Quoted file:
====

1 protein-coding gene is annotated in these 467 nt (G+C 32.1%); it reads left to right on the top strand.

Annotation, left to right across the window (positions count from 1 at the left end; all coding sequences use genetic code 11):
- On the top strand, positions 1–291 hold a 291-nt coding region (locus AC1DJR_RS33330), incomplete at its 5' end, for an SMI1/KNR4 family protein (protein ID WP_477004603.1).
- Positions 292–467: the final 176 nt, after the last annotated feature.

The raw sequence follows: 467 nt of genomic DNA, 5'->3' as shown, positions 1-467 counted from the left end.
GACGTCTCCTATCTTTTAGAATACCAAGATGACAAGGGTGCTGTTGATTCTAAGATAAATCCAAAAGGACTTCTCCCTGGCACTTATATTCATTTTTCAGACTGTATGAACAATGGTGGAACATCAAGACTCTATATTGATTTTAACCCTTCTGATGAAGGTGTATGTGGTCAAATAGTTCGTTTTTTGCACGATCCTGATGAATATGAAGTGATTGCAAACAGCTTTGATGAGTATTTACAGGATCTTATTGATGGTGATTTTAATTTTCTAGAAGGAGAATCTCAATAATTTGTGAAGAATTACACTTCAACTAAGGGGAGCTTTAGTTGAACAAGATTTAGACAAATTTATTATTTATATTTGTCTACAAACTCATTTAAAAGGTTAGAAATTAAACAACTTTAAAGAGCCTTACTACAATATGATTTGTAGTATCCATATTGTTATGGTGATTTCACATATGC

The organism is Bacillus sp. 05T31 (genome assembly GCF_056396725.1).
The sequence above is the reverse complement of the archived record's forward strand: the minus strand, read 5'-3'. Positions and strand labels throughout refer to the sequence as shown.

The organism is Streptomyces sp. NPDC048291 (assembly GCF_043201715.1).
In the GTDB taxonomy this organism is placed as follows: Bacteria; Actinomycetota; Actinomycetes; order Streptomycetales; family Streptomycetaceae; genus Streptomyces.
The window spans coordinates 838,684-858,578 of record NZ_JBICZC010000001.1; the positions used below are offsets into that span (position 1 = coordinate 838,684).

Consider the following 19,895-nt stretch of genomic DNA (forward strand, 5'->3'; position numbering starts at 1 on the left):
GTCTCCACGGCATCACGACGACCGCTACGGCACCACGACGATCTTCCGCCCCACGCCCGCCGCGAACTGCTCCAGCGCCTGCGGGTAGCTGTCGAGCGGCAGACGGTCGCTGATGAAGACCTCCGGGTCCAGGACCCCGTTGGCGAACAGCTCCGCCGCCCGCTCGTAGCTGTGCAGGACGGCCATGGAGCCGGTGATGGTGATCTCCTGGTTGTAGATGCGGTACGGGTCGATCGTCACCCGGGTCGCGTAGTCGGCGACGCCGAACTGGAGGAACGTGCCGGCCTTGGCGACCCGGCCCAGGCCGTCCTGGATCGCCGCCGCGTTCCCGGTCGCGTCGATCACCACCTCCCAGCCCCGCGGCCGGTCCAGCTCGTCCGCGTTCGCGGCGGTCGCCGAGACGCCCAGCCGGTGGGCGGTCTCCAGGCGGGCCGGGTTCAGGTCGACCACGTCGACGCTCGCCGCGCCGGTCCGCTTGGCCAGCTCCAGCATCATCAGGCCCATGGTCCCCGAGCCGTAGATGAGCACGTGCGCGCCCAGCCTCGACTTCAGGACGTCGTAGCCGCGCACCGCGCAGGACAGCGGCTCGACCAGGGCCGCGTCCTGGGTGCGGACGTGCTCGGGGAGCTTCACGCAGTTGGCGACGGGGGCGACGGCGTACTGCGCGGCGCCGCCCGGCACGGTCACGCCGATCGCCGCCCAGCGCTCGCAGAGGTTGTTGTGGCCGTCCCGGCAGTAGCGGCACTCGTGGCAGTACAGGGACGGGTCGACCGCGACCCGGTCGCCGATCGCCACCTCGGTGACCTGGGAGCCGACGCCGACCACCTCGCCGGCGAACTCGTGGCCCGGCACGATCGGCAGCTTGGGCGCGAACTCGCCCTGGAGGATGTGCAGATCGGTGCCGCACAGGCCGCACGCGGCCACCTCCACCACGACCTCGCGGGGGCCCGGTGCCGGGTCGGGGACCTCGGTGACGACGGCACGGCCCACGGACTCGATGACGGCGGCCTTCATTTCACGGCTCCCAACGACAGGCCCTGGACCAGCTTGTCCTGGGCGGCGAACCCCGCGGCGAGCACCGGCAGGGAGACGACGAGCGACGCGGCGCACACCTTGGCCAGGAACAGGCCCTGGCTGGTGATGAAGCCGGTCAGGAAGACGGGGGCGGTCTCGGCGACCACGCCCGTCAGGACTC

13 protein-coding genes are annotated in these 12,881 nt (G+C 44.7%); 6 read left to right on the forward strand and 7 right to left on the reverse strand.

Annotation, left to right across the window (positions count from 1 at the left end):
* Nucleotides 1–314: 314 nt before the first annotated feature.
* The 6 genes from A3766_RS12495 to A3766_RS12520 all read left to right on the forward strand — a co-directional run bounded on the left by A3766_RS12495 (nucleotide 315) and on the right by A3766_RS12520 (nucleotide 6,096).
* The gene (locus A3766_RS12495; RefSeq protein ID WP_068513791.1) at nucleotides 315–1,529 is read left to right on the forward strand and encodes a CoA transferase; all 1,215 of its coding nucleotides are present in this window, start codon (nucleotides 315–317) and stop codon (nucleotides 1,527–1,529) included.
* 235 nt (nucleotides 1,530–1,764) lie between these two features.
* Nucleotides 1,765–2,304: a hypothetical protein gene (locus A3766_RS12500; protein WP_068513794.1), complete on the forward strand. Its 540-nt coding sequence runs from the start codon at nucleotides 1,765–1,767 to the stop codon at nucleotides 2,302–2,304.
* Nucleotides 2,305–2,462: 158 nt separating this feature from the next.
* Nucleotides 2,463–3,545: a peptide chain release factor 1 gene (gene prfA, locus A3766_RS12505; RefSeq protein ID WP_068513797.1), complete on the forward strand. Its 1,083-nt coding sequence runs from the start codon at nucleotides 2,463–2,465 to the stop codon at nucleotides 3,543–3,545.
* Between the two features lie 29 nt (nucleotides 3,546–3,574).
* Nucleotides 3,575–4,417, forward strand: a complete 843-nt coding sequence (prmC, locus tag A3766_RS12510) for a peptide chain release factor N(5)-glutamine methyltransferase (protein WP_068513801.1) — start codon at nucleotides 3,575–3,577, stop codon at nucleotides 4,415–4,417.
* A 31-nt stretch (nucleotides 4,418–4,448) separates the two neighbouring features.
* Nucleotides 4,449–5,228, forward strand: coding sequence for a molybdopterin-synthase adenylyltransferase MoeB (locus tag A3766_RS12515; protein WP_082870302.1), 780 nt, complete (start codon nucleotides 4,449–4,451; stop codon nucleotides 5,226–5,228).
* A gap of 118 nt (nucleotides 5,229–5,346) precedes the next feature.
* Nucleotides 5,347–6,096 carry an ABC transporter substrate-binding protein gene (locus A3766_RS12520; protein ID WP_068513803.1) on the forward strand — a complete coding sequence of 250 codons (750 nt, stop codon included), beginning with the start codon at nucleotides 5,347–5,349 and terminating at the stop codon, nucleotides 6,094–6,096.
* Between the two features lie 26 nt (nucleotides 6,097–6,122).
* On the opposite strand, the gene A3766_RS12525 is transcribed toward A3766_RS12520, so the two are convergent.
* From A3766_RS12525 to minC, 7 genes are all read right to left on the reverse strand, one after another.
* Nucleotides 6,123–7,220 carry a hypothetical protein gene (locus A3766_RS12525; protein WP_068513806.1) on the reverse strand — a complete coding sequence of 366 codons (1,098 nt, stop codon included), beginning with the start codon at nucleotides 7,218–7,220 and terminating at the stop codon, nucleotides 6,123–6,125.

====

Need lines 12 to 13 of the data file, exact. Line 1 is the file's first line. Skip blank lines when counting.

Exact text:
Consider the following 19,895-nt stretch of genomic DNA (forward strand, 5'->3'; position numbering starts at 1 on the left):
GTCTCCACGGCATCACGACGACCGCTACGGCACCACGACGATCTTCCGCCCCACGCCCGCCGCGAACTGCTCCAGCGCCTGCGGGTAGCTGTCGAGCGGCAGACGGTCGCTGATGAAGACCTCCGGGTCCAGGACCCCGTTGGCGAACAGCTCCGCCGCCCGCTCGTAGCTGTGCAGGACGGCCATGGAGCCGGTGATGGTGATCTCCTGGTTGTAGATGCGGTACGGGTCGATCGTCACCCGGGTCGCGTAGTCGGCGACGCCGAACTGGAGGAACGTGCCGGCCTTGGCGACCCGGCCCAGGCCGTCCTGGATCGCCGCCGCGTTCCCGGTCGCGTCGATCACCACCTCCCAGCCCCGCGGCCGGTCCAGCTCGTCCGCGTTCGCGGCGGTCGCCGAGACGCCCAGCCGGTGGGCGGTCTCCAGGCGGGCCGGGTTCAGGTCGACCACGTCGACGCTCGCCGCGCCGGTCCGCTTGGCCAGCTCCAGCATCATCAGGCCCATGGTCCCCGAGCCGTAGATGAGCACGTGCGCGCCCAGCCTCGACTTCAGGACGTCGTAGCCGCGCACCGCGCAGGACAGCGGCTCGACCAGGGCCGCGTCCTGGGTGCGGACGTGCTCGGGGAGCTTCACGCAGTTGGCGACGGGGGCGACGGCGTACTGCGCGGCGCCGCCCGGCACGGTCACGCCGATCGCCGCCCAGCGCTCGCAGAGGTTGTTGTGGCCGTCCCGGCAGTAGCGGCACTCGTGGCAGTACAGGGACGGGTCGACCGCGACCCGGTCGCCGATCGCCACCTCGGTGACCTGGGAGCCGACGCCGACCACCTCGCCGGCGAACTCGTGGCCCGGCACGATCGGCAGCTTGGGCGCGAACTCGCCCTGGAGGATGTGCAGATCGGTGCCGCACAGGCCGCACGCGGCCACCTCCACCACGACCTCGCGGGGGCCCGGTGCCGGGTCGGGGACCTCGGTGACGACGGCACGGCCCACGGACTCGATGACGGCGGCCTTCATTTCACGGCTCCCAACGACAGGCCCTGGACCAGCTTGTCCTGGGCGGCGAACCCCGCGGCGAGCACCGGCAGGGAGACGACGAGCGACGCGGCGCACACCTTGGCCAGGAACAGGCCCTGGCTGGTGATGAAGCCGGTCAGGAAGACGGGGGCGGTCTCGGCGACCACGCCCGTCAGGACTC